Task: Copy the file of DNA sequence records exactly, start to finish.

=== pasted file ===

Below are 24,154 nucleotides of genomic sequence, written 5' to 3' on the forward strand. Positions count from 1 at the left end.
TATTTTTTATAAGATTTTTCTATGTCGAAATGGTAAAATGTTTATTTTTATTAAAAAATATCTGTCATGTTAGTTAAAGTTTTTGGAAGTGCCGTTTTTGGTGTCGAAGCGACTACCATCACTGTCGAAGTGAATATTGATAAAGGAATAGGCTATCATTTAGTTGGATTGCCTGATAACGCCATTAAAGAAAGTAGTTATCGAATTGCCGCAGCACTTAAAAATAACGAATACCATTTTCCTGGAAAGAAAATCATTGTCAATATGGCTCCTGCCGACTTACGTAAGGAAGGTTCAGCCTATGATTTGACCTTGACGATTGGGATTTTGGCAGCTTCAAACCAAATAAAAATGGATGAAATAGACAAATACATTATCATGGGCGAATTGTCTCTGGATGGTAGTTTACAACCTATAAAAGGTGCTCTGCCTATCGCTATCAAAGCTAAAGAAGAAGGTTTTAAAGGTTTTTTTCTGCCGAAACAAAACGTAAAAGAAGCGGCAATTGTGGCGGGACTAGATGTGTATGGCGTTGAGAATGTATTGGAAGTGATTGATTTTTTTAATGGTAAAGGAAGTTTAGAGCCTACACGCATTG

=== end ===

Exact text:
Below are 24,154 nucleotides of genomic sequence, written 5' to 3' on the forward strand. Positions count from 1 at the left end.
TATTTTTTATAAGATTTTTCTATGTCGAAATGGTAAAATGTTTATTTTTATTAAAAAATATCTGTCATGTTAGTTAAAGTTTTTGGAAGTGCCGTTTTTGGTGTCGAAGCGACTACCATCACTGTCGAAGTGAATATTGATAAAGGAATAGGCTATCATTTAGTTGGATTGCCTGATAACGCCATTAAAGAAAGTAGTTATCGAATTGCCGCAGCACTTAAAAATAACGAATACCATTTTCCTGGAAAGAAAATCATTGTCAATATGGCTCCTGCCGACTTACGTAAGGAAGGTTCAGCCTATGATTTGACCTTGACGATTGGGATTTTGGCAGCTTCAAACCAAATAAAAATGGATGAAATAGACAAATACATTATCATGGGCGAATTGTCTCTGGATGGTAGTTTACAACCTATAAAAGGTGCTCTGCCTATCGCTATCAAAGCTAAAGAAGAAGGTTTTAAAGGTTTTTTTCTGCCGAAACAAAACGTAAAAGAAGCGGCAATTGTGGCGGGACTAGATGTGTATGGCGTTGAGAATGTATTGGAAGTGATTGATTTTTTTAATGGTAAAGGAAGTTTAGAGCCTACACGCATTG